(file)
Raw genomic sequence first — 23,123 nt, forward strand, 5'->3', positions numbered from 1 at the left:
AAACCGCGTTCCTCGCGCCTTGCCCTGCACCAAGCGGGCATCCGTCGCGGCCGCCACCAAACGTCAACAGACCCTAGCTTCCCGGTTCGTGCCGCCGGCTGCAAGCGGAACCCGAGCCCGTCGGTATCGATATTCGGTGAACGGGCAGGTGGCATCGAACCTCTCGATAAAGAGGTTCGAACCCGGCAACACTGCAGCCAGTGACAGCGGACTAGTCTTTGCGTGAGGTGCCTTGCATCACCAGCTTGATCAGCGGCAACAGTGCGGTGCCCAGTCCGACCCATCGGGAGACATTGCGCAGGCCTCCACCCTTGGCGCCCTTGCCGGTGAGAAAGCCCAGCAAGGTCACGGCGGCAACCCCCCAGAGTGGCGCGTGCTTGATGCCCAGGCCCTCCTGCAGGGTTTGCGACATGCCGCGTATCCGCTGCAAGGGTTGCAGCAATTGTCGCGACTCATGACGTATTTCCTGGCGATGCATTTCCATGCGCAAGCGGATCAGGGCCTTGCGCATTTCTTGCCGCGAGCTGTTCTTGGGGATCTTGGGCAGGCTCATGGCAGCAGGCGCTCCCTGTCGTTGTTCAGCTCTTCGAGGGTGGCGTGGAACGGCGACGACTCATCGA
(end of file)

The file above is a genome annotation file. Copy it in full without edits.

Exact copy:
Raw genomic sequence first — 23,123 nt, forward strand, 5'->3', positions numbered from 1 at the left:
AAACCGCGTTCCTCGCGCCTTGCCCTGCACCAAGCGGGCATCCGTCGCGGCCGCCACCAAACGTCAACAGACCCTAGCTTCCCGGTTCGTGCCGCCGGCTGCAAGCGGAACCCGAGCCCGTCGGTATCGATATTCGGTGAACGGGCAGGTGGCATCGAACCTCTCGATAAAGAGGTTCGAACCCGGCAACACTGCAGCCAGTGACAGCGGACTAGTCTTTGCGTGAGGTGCCTTGCATCACCAGCTTGATCAGCGGCAACAGTGCGGTGCCCAGTCCGACCCATCGGGAGACATTGCGCAGGCCTCCACCCTTGGCGCCCTTGCCGGTGAGAAAGCCCAGCAAGGTCACGGCGGCAACCCCCCAGAGTGGCGCGTGCTTGATGCCCAGGCCCTCCTGCAGGGTTTGCGACATGCCGCGTATCCGCTGCAAGGGTTGCAGCAATTGTCGCGACTCATGACGTATTTCCTGGCGATGCATTTCCATGCGCAAGCGGATCAGGGCCTTGCGCATTTCTTGCCGCGAGCTGTTCTTGGGGATCTTGGGCAGGCTCATGGCAGCAGGCGCTCCCTGTCGTTGTTCAGCTCTTCGAGGGTGGCGTGGAACGGCGACGACTCATCGA